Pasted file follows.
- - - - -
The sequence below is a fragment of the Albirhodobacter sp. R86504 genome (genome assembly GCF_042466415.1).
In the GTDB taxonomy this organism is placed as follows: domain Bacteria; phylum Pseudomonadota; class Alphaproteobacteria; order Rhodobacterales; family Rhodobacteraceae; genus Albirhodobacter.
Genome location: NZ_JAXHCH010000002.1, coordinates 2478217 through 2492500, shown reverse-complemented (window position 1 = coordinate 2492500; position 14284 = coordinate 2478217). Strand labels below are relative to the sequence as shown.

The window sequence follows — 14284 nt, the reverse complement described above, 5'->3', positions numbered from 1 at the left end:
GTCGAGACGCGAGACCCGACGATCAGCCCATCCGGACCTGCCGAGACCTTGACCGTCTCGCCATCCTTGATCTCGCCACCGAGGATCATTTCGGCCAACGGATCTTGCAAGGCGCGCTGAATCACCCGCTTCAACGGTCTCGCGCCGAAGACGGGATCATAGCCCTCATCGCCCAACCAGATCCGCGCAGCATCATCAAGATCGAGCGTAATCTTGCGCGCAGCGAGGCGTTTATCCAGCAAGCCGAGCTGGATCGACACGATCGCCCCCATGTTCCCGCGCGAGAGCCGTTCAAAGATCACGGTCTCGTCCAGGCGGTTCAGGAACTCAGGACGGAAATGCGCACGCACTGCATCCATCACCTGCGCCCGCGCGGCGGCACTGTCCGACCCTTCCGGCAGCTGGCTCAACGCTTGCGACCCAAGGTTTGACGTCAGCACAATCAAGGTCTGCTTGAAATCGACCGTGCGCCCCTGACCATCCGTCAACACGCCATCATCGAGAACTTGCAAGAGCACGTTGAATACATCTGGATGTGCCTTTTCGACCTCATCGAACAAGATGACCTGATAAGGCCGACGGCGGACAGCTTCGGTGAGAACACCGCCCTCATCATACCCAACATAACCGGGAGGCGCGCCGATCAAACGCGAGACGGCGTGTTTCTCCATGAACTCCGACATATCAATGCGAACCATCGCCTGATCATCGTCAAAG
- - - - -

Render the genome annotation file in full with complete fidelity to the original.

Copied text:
The sequence below is a fragment of the Albirhodobacter sp. R86504 genome (genome assembly GCF_042466415.1).
In the GTDB taxonomy this organism is placed as follows: domain Bacteria; phylum Pseudomonadota; class Alphaproteobacteria; order Rhodobacterales; family Rhodobacteraceae; genus Albirhodobacter.
Genome location: NZ_JAXHCH010000002.1, coordinates 2478217 through 2492500, shown reverse-complemented (window position 1 = coordinate 2492500; position 14284 = coordinate 2478217). Strand labels below are relative to the sequence as shown.

The window sequence follows — 14284 nt, the reverse complement described above, 5'->3', positions numbered from 1 at the left end:
GTCGAGACGCGAGACCCGACGATCAGCCCATCCGGACCTGCCGAGACCTTGACCGTCTCGCCATCCTTGATCTCGCCACCGAGGATCATTTCGGCCAACGGATCTTGCAAGGCGCGCTGAATCACCCGCTTCAACGGTCTCGCGCCGAAGACGGGATCATAGCCCTCATCGCCCAACCAGATCCGCGCAGCATCATCAAGATCGAGCGTAATCTTGCGCGCAGCGAGGCGTTTATCCAGCAAGCCGAGCTGGATCGACACGATCGCCCCCATGTTCCCGCGCGAGAGCCGTTCAAAGATCACGGTCTCGTCCAGGCGGTTCAGGAACTCAGGACGGAAATGCGCACGCACTGCATCCATCACCTGCGCCCGCGCGGCGGCACTGTCCGACCCTTCCGGCAGCTGGCTCAACGCTTGCGACCCAAGGTTTGACGTCAGCACAATCAAGGTCTGCTTGAAATCGACCGTGCGCCCCTGACCATCCGTCAACACGCCATCATCGAGAACTTGCAAGAGCACGTTGAATACATCTGGATGTGCCTTTTCGACCTCATCGAACAAGATGACCTGATAAGGCCGACGGCGGACAGCTTCGGTGAGAACACCGCCCTCATCATACCCAACATAACCGGGAGGCGCGCCGATCAAACGCGAGACGGCGTGTTTCTCCATGAACTCCGACATATCAATGCGAACCATCGCCTGATCATCGTCAAAG